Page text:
It’s 2019, and despite the fact that some people continue to insist that women and men receive equal treatment now, gender equality is still not protected by the U.S. Constitution. In fact, the Equal Rights Amendment, which would codify equal rights for all genders, still needs to pass in one more state before it can become national law. Disappointingly, Virginia recently had the chance to become that state, but lawmakers stopped the amendment in its tracks.
The Richmond Times-Dispatch reported that yesterday, February 21st, the Republican-majority Virginia House of Delegates prevented the House from voting on the ERA. In a split 50-50 vote, lawmakers opted not to change the rules so that the amendment could be brought to the floor, killing it in the House. State senators voted 26-14 to pass the amendment earlier in February. House Majority Leader Todd Gilbert defended the decision to the Times-Dispatch, arguing that in states that have adopted the ERA, the amendment has allowed abortion rights to expanded. He dismissed the idea that Republican lawmakers were sexist, accusing ERA advocates of “fear-mongering.”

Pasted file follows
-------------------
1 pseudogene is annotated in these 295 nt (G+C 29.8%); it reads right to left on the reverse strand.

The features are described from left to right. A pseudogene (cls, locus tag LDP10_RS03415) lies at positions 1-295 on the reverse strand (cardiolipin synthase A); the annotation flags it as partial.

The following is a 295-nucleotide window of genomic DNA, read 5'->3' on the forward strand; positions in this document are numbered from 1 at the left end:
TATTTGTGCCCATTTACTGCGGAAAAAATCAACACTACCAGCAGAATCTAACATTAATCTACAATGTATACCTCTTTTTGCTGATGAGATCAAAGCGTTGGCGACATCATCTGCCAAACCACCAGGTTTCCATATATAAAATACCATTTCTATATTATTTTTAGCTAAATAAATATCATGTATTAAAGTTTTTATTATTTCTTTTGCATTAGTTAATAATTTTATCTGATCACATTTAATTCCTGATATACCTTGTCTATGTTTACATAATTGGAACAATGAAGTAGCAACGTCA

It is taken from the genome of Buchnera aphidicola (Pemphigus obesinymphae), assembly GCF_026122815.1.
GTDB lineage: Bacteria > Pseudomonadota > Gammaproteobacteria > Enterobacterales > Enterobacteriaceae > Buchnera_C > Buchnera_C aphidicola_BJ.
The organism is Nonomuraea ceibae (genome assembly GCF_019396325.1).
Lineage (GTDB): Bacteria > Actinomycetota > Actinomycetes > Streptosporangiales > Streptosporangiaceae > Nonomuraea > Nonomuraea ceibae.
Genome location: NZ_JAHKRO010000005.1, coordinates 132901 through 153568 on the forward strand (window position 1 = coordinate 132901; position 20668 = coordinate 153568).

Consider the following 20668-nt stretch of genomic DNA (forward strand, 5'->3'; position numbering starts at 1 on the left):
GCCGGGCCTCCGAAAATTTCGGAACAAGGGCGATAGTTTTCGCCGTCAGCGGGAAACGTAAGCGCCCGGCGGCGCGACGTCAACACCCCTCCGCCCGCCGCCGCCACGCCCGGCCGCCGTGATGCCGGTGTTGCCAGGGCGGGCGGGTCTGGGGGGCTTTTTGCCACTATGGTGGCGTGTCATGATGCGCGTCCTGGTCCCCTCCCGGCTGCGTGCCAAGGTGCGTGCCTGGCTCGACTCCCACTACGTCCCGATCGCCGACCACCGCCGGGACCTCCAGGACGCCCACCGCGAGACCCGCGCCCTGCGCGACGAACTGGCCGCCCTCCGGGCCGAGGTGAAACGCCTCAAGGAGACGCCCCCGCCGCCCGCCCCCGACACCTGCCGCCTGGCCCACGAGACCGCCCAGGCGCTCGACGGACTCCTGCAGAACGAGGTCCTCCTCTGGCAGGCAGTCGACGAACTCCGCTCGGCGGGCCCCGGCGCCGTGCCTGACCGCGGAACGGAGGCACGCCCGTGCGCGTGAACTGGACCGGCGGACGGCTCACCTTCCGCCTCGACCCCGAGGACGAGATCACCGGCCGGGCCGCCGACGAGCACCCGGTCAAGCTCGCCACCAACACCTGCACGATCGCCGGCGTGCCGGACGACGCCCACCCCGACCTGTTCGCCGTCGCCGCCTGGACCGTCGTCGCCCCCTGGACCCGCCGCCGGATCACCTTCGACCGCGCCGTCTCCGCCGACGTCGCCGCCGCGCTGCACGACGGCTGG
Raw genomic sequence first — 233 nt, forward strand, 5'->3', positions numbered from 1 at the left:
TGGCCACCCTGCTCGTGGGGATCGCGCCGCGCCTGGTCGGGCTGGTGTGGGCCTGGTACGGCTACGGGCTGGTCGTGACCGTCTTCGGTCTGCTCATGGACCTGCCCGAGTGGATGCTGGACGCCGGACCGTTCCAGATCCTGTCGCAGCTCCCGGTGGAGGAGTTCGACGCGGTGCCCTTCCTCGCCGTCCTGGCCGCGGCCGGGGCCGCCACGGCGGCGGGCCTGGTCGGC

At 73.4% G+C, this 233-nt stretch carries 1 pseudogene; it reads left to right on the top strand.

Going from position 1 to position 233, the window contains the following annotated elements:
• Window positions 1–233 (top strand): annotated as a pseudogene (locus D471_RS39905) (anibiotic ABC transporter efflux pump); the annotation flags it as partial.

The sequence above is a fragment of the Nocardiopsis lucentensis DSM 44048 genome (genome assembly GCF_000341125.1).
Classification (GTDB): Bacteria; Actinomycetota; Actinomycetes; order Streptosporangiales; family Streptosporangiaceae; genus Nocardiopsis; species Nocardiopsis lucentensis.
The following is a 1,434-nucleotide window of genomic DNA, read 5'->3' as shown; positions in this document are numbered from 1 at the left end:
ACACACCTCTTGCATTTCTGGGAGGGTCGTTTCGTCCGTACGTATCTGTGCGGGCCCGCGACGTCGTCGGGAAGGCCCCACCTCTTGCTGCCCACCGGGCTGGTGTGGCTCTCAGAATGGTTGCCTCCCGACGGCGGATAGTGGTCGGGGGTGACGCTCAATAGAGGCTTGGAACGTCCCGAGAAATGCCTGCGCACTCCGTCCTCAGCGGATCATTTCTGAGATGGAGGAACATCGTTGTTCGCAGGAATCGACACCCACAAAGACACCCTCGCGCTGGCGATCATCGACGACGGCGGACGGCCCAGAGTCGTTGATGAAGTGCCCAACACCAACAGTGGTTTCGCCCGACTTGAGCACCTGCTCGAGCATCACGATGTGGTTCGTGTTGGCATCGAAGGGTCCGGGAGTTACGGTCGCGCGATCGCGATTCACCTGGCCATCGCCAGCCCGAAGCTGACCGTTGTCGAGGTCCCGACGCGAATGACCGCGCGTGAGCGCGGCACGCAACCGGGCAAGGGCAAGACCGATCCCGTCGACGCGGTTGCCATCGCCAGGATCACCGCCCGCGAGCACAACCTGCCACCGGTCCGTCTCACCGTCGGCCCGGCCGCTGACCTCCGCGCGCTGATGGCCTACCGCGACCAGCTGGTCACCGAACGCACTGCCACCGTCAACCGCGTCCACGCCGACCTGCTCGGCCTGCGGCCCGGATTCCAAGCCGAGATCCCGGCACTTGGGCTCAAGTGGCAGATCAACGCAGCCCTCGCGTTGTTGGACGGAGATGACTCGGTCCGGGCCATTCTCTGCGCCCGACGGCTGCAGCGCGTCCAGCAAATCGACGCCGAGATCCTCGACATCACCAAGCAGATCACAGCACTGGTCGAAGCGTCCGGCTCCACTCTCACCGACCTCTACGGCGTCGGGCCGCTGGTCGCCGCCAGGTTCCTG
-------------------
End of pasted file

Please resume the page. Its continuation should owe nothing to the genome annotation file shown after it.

Equalrightsamendment.org notes that the ERA was first introduced in 1923, and Congress finally passed the amendment in 1972. However, only 35 states adopted it before the 1982 deadline—three short of the 38 needed for the amendment to take effect. Since then, activists have continued to fight for the ERA to be ratified. Illinois became the 37th state to adopt the amendment in May 2018, leaving just one state standing between the ERA and national adoption. The current version of the ERA reads, “Equality of rights under the law shall not be denied or abridged by the United States or by any state on account of sex.”
It’s incredibly frustrating that this fight has been going on for nearly 100 years. All people—regardless of gender—deserve to have their rights protected by the Constitution. We’re disheartened by the latest vote in Virginia, but we know ERA advocates will continue to fight.